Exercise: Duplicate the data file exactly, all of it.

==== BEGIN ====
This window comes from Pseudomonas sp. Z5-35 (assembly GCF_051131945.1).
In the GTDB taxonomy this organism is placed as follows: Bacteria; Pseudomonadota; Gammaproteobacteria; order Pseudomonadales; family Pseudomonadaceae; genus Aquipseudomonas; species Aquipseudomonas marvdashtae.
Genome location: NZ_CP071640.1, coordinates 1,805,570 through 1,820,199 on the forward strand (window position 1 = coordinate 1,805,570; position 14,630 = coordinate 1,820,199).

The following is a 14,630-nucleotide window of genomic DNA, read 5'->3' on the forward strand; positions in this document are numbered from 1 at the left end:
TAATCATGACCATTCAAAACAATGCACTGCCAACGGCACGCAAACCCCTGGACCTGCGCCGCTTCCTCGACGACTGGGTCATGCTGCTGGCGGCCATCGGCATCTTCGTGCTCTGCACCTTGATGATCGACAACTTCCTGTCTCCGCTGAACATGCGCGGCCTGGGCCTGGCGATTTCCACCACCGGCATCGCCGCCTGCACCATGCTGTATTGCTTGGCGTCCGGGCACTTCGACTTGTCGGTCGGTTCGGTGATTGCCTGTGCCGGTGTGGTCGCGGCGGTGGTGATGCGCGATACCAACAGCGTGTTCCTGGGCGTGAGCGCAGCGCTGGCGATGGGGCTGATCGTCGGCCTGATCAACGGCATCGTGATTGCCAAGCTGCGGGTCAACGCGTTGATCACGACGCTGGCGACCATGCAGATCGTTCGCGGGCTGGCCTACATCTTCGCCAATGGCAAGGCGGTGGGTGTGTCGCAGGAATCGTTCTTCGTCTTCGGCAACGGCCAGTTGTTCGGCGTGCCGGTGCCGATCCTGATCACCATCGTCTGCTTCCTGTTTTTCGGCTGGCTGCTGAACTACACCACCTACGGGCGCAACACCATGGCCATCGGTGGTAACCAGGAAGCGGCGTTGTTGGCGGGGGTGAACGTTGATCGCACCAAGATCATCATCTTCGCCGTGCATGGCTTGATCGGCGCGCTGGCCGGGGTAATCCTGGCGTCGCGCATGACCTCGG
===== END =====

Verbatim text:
This window comes from Pseudomonas sp. Z5-35 (assembly GCF_051131945.1).
In the GTDB taxonomy this organism is placed as follows: Bacteria; Pseudomonadota; Gammaproteobacteria; order Pseudomonadales; family Pseudomonadaceae; genus Aquipseudomonas; species Aquipseudomonas marvdashtae.
Genome location: NZ_CP071640.1, coordinates 1,805,570 through 1,820,199 on the forward strand (window position 1 = coordinate 1,805,570; position 14,630 = coordinate 1,820,199).

The following is a 14,630-nucleotide window of genomic DNA, read 5'->3' on the forward strand; positions in this document are numbered from 1 at the left end:
TAATCATGACCATTCAAAACAATGCACTGCCAACGGCACGCAAACCCCTGGACCTGCGCCGCTTCCTCGACGACTGGGTCATGCTGCTGGCGGCCATCGGCATCTTCGTGCTCTGCACCTTGATGATCGACAACTTCCTGTCTCCGCTGAACATGCGCGGCCTGGGCCTGGCGATTTCCACCACCGGCATCGCCGCCTGCACCATGCTGTATTGCTTGGCGTCCGGGCACTTCGACTTGTCGGTCGGTTCGGTGATTGCCTGTGCCGGTGTGGTCGCGGCGGTGGTGATGCGCGATACCAACAGCGTGTTCCTGGGCGTGAGCGCAGCGCTGGCGATGGGGCTGATCGTCGGCCTGATCAACGGCATCGTGATTGCCAAGCTGCGGGTCAACGCGTTGATCACGACGCTGGCGACCATGCAGATCGTTCGCGGGCTGGCCTACATCTTCGCCAATGGCAAGGCGGTGGGTGTGTCGCAGGAATCGTTCTTCGTCTTCGGCAACGGCCAGTTGTTCGGCGTGCCGGTGCCGATCCTGATCACCATCGTCTGCTTCCTGTTTTTCGGCTGGCTGCTGAACTACACCACCTACGGGCGCAACACCATGGCCATCGGTGGTAACCAGGAAGCGGCGTTGTTGGCGGGGGTGAACGTTGATCGCACCAAGATCATCATCTTCGCCGTGCATGGCTTGATCGGCGCGCTGGCCGGGGTAATCCTGGCGTCGCGCATGACCTCGG